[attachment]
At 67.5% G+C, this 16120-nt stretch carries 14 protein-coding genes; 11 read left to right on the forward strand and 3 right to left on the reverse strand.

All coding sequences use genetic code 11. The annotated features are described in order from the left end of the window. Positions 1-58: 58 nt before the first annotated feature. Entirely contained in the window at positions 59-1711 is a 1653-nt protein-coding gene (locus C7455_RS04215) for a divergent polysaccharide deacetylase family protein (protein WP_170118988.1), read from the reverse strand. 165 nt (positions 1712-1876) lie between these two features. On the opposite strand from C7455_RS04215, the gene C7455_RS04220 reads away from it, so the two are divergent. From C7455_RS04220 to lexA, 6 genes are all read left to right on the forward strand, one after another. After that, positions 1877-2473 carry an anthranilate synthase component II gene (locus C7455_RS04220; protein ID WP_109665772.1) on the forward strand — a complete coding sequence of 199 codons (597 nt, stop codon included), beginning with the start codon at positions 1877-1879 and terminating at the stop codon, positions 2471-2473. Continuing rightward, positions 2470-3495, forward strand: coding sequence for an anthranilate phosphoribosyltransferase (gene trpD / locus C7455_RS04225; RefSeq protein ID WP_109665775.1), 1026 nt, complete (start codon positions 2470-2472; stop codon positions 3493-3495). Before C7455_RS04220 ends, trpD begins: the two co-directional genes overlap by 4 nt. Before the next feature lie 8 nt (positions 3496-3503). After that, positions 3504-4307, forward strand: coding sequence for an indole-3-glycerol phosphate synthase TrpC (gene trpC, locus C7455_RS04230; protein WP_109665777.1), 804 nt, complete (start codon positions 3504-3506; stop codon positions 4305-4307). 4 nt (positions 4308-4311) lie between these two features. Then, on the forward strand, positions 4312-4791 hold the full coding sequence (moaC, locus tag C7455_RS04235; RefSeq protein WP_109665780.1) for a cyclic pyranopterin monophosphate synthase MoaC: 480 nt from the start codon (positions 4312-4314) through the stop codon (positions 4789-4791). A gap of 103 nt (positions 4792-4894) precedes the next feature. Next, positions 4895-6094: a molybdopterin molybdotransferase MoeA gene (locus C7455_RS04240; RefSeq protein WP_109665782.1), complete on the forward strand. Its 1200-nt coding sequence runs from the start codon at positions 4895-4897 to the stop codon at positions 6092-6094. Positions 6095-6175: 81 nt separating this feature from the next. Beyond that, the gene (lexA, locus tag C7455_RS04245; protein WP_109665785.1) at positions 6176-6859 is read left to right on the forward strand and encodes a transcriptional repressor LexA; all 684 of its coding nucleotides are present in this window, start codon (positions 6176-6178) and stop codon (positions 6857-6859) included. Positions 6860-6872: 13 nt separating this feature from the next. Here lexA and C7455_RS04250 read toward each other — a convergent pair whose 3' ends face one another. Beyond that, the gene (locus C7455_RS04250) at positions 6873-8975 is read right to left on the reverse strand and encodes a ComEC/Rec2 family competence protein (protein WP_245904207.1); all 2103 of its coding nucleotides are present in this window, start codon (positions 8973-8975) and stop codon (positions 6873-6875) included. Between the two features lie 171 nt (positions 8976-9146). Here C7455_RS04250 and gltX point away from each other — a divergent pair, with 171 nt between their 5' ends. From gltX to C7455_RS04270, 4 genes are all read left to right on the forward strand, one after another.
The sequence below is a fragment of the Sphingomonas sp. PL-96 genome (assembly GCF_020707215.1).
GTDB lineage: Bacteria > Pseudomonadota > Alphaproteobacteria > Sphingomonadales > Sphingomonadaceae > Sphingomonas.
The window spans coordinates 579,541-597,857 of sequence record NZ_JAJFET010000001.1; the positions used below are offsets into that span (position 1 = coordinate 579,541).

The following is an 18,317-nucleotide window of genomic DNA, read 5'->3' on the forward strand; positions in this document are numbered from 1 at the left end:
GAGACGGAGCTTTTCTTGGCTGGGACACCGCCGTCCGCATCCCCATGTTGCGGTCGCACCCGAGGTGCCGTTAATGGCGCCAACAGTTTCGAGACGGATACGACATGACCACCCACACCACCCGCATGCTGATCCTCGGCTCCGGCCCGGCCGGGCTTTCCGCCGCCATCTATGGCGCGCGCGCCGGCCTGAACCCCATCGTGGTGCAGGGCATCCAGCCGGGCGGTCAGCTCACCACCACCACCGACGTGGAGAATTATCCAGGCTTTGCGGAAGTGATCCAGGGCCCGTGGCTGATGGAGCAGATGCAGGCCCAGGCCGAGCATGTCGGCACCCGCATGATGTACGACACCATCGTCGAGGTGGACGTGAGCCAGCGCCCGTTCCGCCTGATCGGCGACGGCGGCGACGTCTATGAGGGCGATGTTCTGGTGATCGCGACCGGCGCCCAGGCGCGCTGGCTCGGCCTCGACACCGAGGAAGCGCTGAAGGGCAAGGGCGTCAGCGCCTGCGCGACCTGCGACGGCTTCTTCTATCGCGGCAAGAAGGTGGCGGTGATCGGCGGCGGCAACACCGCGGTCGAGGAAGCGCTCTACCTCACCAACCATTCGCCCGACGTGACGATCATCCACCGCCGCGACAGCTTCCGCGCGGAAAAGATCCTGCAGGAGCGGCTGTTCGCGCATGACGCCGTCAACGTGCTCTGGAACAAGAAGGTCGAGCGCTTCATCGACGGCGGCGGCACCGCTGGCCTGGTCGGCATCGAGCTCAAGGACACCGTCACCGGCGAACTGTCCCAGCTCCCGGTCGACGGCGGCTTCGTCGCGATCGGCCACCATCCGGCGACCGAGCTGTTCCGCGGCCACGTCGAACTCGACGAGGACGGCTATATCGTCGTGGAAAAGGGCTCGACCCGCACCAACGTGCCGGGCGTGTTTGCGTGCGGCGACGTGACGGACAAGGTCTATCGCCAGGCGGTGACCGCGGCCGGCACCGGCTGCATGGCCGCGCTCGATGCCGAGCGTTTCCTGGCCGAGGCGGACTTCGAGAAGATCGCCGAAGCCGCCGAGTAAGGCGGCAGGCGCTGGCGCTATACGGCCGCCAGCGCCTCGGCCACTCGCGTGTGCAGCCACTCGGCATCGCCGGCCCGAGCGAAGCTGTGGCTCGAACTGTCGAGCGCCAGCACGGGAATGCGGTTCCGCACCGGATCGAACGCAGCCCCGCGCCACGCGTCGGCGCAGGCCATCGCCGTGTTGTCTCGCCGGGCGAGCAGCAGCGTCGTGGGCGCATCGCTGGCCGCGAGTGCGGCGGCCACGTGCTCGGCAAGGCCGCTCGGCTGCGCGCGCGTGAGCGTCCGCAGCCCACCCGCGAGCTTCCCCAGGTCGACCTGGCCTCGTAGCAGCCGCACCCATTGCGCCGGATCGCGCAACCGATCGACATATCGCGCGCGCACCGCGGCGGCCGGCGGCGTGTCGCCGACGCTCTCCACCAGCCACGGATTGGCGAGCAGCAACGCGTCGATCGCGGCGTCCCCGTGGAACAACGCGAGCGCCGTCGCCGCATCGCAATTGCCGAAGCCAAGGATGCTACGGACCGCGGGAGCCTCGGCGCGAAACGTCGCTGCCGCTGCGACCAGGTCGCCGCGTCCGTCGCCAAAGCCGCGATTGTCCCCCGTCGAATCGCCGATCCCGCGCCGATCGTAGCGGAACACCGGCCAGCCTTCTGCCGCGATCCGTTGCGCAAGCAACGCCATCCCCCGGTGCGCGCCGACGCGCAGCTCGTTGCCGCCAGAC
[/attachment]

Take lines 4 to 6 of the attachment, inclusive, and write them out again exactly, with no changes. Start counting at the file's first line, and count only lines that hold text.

GTDB lineage: Bacteria > Pseudomonadota > Alphaproteobacteria > Sphingomonadales > Sphingomonadaceae > Sphingomonas.
The window spans coordinates 579,541-597,857 of sequence record NZ_JAJFET010000001.1; the positions used below are offsets into that span (position 1 = coordinate 579,541).

The following is an 18,317-nucleotide window of genomic DNA, read 5'->3' on the forward strand; positions in this document are numbered from 1 at the left end: